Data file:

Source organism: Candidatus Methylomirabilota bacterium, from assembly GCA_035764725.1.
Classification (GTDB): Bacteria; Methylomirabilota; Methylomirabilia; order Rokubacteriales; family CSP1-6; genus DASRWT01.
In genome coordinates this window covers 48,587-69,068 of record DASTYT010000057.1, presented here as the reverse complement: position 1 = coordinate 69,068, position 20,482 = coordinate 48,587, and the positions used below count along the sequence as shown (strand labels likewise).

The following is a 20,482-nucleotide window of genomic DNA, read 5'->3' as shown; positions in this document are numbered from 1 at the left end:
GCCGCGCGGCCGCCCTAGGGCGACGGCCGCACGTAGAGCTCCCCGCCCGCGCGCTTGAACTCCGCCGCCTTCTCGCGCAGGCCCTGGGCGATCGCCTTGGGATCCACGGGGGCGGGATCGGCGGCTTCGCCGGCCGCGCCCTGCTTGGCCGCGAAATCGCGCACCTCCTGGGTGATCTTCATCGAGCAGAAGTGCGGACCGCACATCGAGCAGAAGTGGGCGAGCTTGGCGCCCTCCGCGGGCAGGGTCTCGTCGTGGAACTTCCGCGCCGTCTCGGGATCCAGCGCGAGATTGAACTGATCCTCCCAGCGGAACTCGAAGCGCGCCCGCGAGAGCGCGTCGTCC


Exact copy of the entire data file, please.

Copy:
Source organism: Candidatus Methylomirabilota bacterium, from assembly GCA_035764725.1.
Classification (GTDB): Bacteria; Methylomirabilota; Methylomirabilia; order Rokubacteriales; family CSP1-6; genus DASRWT01.
In genome coordinates this window covers 48,587-69,068 of record DASTYT010000057.1, presented here as the reverse complement: position 1 = coordinate 69,068, position 20,482 = coordinate 48,587, and the positions used below count along the sequence as shown (strand labels likewise).

The following is a 20,482-nucleotide window of genomic DNA, read 5'->3' as shown; positions in this document are numbered from 1 at the left end:
GCCGCGCGGCCGCCCTAGGGCGACGGCCGCACGTAGAGCTCCCCGCCCGCGCGCTTGAACTCCGCCGCCTTCTCGCGCAGGCCCTGGGCGATCGCCTTGGGATCCACGGGGGCGGGATCGGCGGCTTCGCCGGCCGCGCCCTGCTTGGCCGCGAAATCGCGCACCTCCTGGGTGATCTTCATCGAGCAGAAGTGCGGACCGCACATCGAGCAGAAGTGGGCGAGCTTGGCGCCCTCCGCGGGCAGGGTCTCGTCGTGGAACTTCCGCGCCGTCTCGGGATCCAGCGCGAGATTGAACTGATCCTCCCAGCGGAACTCGAAGCGCGCCCGCGAGAGCGCGTCGTCC